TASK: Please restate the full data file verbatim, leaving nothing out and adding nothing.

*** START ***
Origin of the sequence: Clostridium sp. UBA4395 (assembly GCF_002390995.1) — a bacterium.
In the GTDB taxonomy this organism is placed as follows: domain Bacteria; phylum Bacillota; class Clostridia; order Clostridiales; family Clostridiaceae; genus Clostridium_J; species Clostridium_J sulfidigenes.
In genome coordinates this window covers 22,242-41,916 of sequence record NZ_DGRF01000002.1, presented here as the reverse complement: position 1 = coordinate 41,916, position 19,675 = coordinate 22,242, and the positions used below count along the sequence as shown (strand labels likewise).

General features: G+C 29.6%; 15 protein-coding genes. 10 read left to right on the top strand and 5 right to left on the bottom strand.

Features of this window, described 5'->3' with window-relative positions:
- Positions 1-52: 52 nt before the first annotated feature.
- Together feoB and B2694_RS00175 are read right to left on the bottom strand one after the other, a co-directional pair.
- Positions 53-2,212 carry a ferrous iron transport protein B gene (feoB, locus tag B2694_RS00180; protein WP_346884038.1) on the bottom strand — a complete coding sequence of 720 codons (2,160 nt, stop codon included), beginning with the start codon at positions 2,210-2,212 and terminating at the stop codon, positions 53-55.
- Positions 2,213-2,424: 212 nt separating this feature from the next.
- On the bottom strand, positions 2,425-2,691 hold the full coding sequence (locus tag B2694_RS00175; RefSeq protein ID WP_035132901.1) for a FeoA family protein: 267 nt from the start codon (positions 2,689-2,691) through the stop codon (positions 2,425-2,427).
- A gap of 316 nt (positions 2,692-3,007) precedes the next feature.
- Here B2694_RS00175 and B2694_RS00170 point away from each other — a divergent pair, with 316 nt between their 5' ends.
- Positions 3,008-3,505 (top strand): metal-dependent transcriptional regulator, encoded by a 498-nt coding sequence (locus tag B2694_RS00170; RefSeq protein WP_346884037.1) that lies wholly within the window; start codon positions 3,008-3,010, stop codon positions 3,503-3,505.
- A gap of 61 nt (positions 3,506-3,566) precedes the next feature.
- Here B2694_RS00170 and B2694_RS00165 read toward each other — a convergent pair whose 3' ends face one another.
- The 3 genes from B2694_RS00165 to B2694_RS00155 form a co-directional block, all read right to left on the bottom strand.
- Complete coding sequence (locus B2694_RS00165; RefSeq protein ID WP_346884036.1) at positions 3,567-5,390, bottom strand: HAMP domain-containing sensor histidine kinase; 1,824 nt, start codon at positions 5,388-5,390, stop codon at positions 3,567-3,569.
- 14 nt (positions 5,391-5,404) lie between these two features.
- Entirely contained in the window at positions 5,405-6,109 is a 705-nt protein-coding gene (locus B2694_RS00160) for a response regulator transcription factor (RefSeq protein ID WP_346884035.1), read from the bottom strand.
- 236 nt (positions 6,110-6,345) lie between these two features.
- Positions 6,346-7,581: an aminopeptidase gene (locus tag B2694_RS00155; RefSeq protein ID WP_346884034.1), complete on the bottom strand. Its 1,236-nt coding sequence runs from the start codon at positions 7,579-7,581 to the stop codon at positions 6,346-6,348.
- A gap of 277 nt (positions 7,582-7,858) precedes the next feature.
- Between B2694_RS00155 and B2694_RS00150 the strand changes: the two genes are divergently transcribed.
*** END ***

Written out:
Origin of the sequence: Clostridium sp. UBA4395 (assembly GCF_002390995.1) — a bacterium.
In the GTDB taxonomy this organism is placed as follows: domain Bacteria; phylum Bacillota; class Clostridia; order Clostridiales; family Clostridiaceae; genus Clostridium_J; species Clostridium_J sulfidigenes.
In genome coordinates this window covers 22,242-41,916 of sequence record NZ_DGRF01000002.1, presented here as the reverse complement: position 1 = coordinate 41,916, position 19,675 = coordinate 22,242, and the positions used below count along the sequence as shown (strand labels likewise).

General features: G+C 29.6%; 15 protein-coding genes. 10 read left to right on the top strand and 5 right to left on the bottom strand.

Features of this window, described 5'->3' with window-relative positions:
- Positions 1-52: 52 nt before the first annotated feature.
- Together feoB and B2694_RS00175 are read right to left on the bottom strand one after the other, a co-directional pair.
- Positions 53-2,212 carry a ferrous iron transport protein B gene (feoB, locus tag B2694_RS00180; protein WP_346884038.1) on the bottom strand — a complete coding sequence of 720 codons (2,160 nt, stop codon included), beginning with the start codon at positions 2,210-2,212 and terminating at the stop codon, positions 53-55.
- Positions 2,213-2,424: 212 nt separating this feature from the next.
- On the bottom strand, positions 2,425-2,691 hold the full coding sequence (locus tag B2694_RS00175; RefSeq protein ID WP_035132901.1) for a FeoA family protein: 267 nt from the start codon (positions 2,689-2,691) through the stop codon (positions 2,425-2,427).
- A gap of 316 nt (positions 2,692-3,007) precedes the next feature.
- Here B2694_RS00175 and B2694_RS00170 point away from each other — a divergent pair, with 316 nt between their 5' ends.
- Positions 3,008-3,505 (top strand): metal-dependent transcriptional regulator, encoded by a 498-nt coding sequence (locus tag B2694_RS00170; RefSeq protein WP_346884037.1) that lies wholly within the window; start codon positions 3,008-3,010, stop codon positions 3,503-3,505.
- A gap of 61 nt (positions 3,506-3,566) precedes the next feature.
- Here B2694_RS00170 and B2694_RS00165 read toward each other — a convergent pair whose 3' ends face one another.
- The 3 genes from B2694_RS00165 to B2694_RS00155 form a co-directional block, all read right to left on the bottom strand.
- Complete coding sequence (locus B2694_RS00165; RefSeq protein ID WP_346884036.1) at positions 3,567-5,390, bottom strand: HAMP domain-containing sensor histidine kinase; 1,824 nt, start codon at positions 5,388-5,390, stop codon at positions 3,567-3,569.
- 14 nt (positions 5,391-5,404) lie between these two features.
- Entirely contained in the window at positions 5,405-6,109 is a 705-nt protein-coding gene (locus B2694_RS00160) for a response regulator transcription factor (RefSeq protein ID WP_346884035.1), read from the bottom strand.
- 236 nt (positions 6,110-6,345) lie between these two features.
- Positions 6,346-7,581: an aminopeptidase gene (locus tag B2694_RS00155; RefSeq protein ID WP_346884034.1), complete on the bottom strand. Its 1,236-nt coding sequence runs from the start codon at positions 7,579-7,581 to the stop codon at positions 6,346-6,348.
- A gap of 277 nt (positions 7,582-7,858) precedes the next feature.
- Between B2694_RS00155 and B2694_RS00150 the strand changes: the two genes are divergently transcribed.